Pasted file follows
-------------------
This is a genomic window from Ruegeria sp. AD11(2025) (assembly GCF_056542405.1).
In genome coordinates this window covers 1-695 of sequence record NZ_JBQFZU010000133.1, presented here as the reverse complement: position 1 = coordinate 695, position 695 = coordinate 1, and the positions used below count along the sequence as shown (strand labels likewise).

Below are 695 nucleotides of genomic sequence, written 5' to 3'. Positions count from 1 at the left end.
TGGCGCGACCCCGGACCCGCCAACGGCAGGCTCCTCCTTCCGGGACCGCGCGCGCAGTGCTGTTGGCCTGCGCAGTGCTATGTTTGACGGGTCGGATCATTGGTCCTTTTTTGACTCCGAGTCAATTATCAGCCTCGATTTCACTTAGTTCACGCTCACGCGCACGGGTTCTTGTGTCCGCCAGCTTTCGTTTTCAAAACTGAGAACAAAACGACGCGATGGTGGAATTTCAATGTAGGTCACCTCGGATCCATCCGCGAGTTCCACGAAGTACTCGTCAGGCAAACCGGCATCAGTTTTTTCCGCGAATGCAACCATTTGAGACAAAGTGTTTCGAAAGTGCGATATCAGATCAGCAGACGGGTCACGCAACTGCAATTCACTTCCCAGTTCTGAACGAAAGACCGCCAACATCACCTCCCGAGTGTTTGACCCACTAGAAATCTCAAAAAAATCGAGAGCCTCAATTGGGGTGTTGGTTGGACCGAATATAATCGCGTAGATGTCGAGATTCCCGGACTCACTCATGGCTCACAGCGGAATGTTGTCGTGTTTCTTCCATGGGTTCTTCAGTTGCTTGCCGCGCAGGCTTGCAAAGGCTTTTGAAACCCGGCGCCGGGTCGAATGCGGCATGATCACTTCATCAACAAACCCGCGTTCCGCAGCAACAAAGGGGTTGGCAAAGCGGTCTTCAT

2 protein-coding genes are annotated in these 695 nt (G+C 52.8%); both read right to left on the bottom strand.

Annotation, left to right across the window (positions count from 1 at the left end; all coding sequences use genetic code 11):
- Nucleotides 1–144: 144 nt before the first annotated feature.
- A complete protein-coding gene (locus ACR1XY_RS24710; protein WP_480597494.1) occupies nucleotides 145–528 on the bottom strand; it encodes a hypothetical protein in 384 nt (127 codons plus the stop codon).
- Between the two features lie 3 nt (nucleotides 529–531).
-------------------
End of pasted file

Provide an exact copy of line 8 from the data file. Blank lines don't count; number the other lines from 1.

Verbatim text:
- A complete protein-coding gene (locus ACR1XY_RS24710; protein WP_480597494.1) occupies nucleotides 145–528 on the bottom strand; it encodes a hypothetical protein in 384 nt (127 codons plus the stop codon).